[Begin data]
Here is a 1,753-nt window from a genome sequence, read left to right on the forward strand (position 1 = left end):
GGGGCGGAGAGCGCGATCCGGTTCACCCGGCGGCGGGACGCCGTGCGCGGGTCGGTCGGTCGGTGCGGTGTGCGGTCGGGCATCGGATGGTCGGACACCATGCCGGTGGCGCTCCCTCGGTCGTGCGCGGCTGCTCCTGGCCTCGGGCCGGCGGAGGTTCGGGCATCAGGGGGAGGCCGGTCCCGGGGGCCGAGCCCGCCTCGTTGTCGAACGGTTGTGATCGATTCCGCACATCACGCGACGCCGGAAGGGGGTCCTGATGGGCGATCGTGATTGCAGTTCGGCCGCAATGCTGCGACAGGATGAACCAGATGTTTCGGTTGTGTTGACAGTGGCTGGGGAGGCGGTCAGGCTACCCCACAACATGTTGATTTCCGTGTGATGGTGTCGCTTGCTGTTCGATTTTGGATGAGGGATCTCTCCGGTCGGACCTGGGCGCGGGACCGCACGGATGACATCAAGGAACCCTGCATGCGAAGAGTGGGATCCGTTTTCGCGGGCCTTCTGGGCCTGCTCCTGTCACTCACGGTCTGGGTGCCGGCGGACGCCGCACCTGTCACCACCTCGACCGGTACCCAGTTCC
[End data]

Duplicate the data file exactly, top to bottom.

Here is a 1,753-nt window from a genome sequence, read left to right on the forward strand (position 1 = left end):
GGGGCGGAGAGCGCGATCCGGTTCACCCGGCGGCGGGACGCCGTGCGCGGGTCGGTCGGTCGGTGCGGTGTGCGGTCGGGCATCGGATGGTCGGACACCATGCCGGTGGCGCTCCCTCGGTCGTGCGCGGCTGCTCCTGGCCTCGGGCCGGCGGAGGTTCGGGCATCAGGGGGAGGCCGGTCCCGGGGGCCGAGCCCGCCTCGTTGTCGAACGGTTGTGATCGATTCCGCACATCACGCGACGCCGGAAGGGGGTCCTGATGGGCGATCGTGATTGCAGTTCGGCCGCAATGCTGCGACAGGATGAACCAGATGTTTCGGTTGTGTTGACAGTGGCTGGGGAGGCGGTCAGGCTACCCCACAACATGTTGATTTCCGTGTGATGGTGTCGCTTGCTGTTCGATTTTGGATGAGGGATCTCTCCGGTCGGACCTGGGCGCGGGACCGCACGGATGACATCAAGGAACCCTGCATGCGAAGAGTGGGATCCGTTTTCGCGGGCCTTCTGGGCCTGCTCCTGTCACTCACGGTCTGGGTGCCGGCGGACGCCGCACCTGTCACCACCTCGACCGGTACCCAGTTCC